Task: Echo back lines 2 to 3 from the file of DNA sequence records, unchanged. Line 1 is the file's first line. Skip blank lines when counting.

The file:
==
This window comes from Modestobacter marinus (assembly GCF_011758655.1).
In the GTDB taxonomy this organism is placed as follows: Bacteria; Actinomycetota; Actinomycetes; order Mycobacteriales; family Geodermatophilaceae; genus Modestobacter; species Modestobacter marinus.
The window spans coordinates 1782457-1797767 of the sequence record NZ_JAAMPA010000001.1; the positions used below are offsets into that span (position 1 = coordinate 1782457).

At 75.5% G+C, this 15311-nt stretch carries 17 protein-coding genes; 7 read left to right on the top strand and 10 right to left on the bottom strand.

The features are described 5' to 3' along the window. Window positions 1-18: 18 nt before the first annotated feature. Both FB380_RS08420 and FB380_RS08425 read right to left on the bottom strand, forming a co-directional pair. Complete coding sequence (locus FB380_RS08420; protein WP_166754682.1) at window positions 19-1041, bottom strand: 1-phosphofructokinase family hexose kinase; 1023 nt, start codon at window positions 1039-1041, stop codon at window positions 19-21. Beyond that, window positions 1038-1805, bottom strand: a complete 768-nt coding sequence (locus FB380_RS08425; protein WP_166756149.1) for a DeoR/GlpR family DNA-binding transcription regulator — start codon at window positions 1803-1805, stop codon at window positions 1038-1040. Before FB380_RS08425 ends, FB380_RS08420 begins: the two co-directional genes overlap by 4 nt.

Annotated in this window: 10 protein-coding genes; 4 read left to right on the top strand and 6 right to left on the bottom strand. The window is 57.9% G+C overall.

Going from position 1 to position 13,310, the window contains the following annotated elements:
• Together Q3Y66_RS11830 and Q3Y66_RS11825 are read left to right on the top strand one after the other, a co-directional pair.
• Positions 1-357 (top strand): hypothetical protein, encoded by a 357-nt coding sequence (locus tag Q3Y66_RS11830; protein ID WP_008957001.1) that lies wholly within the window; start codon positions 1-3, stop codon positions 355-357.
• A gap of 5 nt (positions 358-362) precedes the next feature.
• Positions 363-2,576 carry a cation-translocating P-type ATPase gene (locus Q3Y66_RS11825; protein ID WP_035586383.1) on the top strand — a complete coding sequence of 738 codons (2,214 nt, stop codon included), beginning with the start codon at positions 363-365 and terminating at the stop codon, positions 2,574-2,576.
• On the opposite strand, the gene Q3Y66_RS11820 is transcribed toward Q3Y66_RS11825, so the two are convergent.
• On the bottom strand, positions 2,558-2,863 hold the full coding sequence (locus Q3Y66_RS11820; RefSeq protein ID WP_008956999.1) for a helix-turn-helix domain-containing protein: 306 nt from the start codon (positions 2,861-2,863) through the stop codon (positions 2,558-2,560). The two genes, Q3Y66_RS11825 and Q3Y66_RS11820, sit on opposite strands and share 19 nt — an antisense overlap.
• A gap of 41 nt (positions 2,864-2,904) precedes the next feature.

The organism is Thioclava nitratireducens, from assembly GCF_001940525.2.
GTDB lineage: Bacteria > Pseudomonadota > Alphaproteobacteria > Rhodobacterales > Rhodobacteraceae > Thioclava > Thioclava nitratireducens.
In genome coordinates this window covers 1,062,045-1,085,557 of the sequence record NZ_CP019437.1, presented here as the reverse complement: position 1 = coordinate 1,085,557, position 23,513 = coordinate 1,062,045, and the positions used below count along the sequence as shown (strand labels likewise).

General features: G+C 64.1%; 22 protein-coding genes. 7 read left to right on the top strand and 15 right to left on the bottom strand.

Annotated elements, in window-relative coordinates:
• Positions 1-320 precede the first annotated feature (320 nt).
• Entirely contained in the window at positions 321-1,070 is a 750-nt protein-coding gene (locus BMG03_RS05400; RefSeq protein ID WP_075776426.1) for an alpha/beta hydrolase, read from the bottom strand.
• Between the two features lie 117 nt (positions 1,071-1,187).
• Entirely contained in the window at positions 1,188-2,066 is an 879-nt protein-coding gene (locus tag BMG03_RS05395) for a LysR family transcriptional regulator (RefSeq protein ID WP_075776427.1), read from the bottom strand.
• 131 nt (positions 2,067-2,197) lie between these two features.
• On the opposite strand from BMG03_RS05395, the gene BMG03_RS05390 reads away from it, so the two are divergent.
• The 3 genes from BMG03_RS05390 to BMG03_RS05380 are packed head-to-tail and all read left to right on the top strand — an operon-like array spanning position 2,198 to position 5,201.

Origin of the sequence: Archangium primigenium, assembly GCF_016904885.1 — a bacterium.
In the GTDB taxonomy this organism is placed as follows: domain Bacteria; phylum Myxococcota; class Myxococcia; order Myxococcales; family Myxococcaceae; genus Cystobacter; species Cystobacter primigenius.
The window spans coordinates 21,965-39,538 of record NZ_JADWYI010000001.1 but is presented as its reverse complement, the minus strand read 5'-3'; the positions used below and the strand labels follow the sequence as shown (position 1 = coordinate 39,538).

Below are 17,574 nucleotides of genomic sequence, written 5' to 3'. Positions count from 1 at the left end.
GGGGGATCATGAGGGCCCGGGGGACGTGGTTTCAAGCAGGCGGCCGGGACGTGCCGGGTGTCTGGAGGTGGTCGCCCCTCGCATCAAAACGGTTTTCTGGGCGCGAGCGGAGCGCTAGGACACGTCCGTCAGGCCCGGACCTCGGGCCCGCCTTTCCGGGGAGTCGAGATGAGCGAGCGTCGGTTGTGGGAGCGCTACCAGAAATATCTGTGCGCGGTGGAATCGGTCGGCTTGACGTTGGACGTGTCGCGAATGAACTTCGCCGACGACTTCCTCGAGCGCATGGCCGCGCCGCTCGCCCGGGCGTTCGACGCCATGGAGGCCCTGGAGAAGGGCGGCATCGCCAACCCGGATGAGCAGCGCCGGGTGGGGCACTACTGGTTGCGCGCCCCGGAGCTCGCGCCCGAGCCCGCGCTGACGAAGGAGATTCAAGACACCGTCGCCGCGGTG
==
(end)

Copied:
In the GTDB taxonomy this organism is placed as follows: Bacteria; Actinomycetota; Actinomycetes; order Mycobacteriales; family Geodermatophilaceae; genus Modestobacter; species Modestobacter marinus.
The window spans coordinates 1782457-1797767 of the sequence record NZ_JAAMPA010000001.1; the positions used below are offsets into that span (position 1 = coordinate 1782457).